Five mistakes Managed Serviced Providers should avoid
Outsourcing of the IT function has been common for many years, usually with an objective of managing operational costs or spinning off non-core business functions. A class of service providers, a Managed Service Provider (“MSP”) has grown up to meet client’s outsourcing needs.
As with any other business, an MSP needs to avoid mistakes in either its business model or operation. This short note sets out five of the more common errors committed by current or former MSPs and how to avoid or rectify them. Obviously, it’s not a comprehensive list, but more a series of pointers to common errors.
- Getting the sales model wrong – It’s a relationship sale – not a product sale.
Many MSPs, particularly those in the transition from Value Added Resellers (“VAR”) of products use the wrong sales and marketing model. The sales model is no longer based on the technologies that sell, often crudely defined as reads, feeds and speeds, but on the reputation of the MSP and its performance with clients. An MSP is now selling an ability to deliver services according to a Service Level Agreement and demonstrating a commitment to maintaining a high degree of professionalism over a long period.The sales process is very different, as is the ongoing client relationship. Simply put, selling services is not a “knock and drop” sale. Sales and operational management staff will have close contact with the client during the acquisition stage of the sale, and unlike a product sale, this level of interaction will continue through the lifetime of the MSP and Client association, or reputational damage will happen and the MSP may lose the client.
- Prevent not fix – Not having the correct mix of skills
By and large technical IT people are problem solvers. Their focus is on fixing what is broken. That is not what is needed in an operational environment of managing client systems. Having broken systems can cost money by compromising service levels and certainly damages the reputation of the MSP. In the worst-case scenario, it could compromise the client business by denying it’s staff access to systems and data. Ideally, the MSP has a minimum of problems by being proactive and fixing things before they break. A mix of staff types is needed, those can foresee issues and prepare preventative and remedial measures, and traditional IT problem solvers who can fix what has broken.The problem-solving tendencies of IT need to be focussed on what could go wrong and how to prevent it, supplemented by what to do if it does happen. Risk analyses, risk scenarios and risk avoidance and recovery procedures need to be high on the operational agenda. An MSP will also consider preparing individual client disaster recovery plans.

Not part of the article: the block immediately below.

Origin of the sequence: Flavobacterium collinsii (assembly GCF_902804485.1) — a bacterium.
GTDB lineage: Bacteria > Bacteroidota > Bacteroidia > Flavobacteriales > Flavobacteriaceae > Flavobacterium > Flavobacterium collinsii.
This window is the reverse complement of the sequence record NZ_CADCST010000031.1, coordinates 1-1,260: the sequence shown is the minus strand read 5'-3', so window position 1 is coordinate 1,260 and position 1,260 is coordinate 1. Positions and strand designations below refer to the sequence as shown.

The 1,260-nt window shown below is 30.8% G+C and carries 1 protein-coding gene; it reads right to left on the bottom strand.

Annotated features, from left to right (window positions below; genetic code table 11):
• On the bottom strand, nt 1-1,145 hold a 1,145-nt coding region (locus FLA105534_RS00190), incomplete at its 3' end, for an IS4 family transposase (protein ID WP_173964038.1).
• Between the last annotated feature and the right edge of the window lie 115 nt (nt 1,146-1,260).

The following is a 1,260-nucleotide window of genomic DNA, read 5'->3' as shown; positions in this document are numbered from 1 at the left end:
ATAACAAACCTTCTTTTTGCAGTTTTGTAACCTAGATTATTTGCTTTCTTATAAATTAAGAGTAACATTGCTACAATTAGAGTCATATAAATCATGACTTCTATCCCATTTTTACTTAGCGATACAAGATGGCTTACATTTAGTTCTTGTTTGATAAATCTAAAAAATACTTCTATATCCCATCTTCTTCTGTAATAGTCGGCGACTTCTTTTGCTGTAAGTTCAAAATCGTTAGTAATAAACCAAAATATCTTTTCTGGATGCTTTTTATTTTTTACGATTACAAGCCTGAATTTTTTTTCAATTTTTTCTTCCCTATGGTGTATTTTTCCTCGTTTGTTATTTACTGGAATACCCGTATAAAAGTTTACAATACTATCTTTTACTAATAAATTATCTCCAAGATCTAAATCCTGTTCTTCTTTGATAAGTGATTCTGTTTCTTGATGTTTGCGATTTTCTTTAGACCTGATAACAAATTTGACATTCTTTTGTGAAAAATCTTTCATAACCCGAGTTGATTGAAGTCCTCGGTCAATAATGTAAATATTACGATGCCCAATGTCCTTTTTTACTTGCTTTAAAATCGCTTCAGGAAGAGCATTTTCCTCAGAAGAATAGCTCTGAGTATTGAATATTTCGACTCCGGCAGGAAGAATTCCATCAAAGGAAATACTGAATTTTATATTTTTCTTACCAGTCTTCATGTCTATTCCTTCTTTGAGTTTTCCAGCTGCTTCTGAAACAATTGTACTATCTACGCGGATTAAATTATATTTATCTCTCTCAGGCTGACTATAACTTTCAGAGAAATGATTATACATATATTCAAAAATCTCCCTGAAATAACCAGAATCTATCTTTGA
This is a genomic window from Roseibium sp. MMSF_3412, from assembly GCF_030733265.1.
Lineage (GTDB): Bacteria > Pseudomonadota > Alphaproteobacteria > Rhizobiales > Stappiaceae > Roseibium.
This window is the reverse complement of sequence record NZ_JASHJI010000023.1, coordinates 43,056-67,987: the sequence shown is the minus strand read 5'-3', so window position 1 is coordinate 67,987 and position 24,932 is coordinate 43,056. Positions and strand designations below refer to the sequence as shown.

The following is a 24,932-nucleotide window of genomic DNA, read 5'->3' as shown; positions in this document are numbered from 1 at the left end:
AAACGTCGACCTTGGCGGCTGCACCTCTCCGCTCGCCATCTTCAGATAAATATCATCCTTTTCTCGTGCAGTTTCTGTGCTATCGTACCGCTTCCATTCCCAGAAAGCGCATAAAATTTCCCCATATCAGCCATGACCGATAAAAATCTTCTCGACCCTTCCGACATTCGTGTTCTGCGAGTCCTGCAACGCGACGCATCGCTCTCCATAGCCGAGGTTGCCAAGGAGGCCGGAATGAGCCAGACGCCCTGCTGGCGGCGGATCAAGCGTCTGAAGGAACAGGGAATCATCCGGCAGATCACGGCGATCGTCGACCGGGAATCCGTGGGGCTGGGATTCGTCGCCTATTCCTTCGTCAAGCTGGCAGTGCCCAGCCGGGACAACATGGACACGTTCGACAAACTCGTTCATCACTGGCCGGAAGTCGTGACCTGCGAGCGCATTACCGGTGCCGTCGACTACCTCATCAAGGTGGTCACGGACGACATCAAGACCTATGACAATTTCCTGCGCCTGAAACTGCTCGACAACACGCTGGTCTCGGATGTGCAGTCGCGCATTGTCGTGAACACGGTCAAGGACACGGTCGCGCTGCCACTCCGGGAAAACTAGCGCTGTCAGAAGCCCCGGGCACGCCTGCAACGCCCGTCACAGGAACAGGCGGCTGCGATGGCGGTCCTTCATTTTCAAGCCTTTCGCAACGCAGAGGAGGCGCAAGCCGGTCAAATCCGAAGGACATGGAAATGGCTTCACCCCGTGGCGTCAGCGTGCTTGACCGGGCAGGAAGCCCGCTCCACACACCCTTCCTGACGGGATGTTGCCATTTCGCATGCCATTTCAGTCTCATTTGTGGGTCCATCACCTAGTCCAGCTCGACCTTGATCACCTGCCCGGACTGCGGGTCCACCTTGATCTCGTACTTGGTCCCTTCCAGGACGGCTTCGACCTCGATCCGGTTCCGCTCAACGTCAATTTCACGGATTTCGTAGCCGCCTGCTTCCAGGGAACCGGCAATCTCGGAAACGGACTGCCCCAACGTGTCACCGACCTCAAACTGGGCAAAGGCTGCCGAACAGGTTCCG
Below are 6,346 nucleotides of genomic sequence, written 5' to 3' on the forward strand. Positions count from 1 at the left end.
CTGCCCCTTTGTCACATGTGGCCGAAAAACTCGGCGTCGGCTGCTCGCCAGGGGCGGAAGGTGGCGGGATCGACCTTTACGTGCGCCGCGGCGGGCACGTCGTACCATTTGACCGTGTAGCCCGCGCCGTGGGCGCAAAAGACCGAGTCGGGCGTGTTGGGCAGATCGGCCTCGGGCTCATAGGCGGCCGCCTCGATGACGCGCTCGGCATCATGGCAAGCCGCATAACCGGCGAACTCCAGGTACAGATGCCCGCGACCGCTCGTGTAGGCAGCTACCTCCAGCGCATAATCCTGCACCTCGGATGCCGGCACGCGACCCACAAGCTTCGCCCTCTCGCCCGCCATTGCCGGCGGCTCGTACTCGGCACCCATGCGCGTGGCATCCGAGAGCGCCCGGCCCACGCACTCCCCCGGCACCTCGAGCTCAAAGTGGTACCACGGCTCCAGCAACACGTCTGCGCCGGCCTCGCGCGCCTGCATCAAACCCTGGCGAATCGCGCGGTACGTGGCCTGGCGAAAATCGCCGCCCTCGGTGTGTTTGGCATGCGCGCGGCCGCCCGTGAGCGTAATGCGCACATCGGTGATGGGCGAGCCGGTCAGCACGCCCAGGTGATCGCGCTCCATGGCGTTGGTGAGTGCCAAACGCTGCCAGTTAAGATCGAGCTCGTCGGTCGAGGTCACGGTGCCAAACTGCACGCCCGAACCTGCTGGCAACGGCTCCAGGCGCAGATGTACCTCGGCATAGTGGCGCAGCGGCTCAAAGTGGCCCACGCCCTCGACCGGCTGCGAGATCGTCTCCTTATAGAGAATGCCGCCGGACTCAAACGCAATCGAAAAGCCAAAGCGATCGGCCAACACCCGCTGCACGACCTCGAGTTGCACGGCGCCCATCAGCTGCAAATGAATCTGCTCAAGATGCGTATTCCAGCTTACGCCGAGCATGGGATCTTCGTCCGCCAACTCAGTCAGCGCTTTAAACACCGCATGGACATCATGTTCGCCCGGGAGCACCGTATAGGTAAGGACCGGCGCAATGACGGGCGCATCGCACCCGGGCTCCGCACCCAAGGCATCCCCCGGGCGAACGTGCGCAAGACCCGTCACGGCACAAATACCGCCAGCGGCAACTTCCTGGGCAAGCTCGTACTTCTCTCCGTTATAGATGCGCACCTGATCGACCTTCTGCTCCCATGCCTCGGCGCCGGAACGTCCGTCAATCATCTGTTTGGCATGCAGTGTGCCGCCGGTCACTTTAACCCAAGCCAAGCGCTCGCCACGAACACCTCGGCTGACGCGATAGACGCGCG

- Selling Services the MSP cannot provide
IT has fads and fashions, just as any other industry. Currently, it is Cloud Computing and many MSPs are being asked to implement public and private Clouds for their clients. There will be opportunities for an MSP to acquire new clients looking for an MSP supplying these technologies, and the upgrade of their existing clients to the newest trends in infrastructure.If an MSP commits to providing services based on the latest trends, they will need to have the skills and expertise on board to be able to provide them. If they try and fail, then rather than gaining clients, they may well lose them. It’s a reputational risk.This can be a bit of a double-edged sword. Business development requires that they need to be able to be able to deliver according to the latest trends to retain existing clients and attract new. However, often the investment in new staff and technologies puts a strain on cash-flow in the business.
- Complacency sets in with a long-term client.
If an MSP has been working with a client for some time, it is inevitable that they become part of the furniture and the distinction between client and MSP staff becomes blurred. Without keeping a close eye on the client relationship and often without realising it, the MSP and the client can gradually slip away into complacency.Often it is neither the fault of the MSP nor the client, but more a gradual mutual slide into convenient and comfortable practices.Key indicators include:
- A rise in disputes with the client over seemingly trivial matters.
- Service levels slipping because no-one takes them seriously and no action will be taken anyway.
- Innovation slowing. A key part of an MSP support profile is to identify where new technologies or a different use of current technologies will be of benefit to the client.
- Operational meetings are postponed and not rescheduled.
- Documentation is incomplete and out of date.
- The client finds a problem before you do.The answer is eternal vigilance. Regular operational meetings, for example, change request boards, service level review meetings and the like must continue as scheduled. Documentation must be updated and issued as usual. Sometimes a planned programme of staff rotation is necessary to revitalise the operation.
- Rates are too low.
You might not believe it, but it can happen. The usual sign is that potential clients don’t argue over price. An MSP needs to look at its financial model, particularly margins, and see what competitors are charging. They can then potentially increase rates. There is then a bit of wriggle room to give discounted rates or provide additional services without harming operational margins.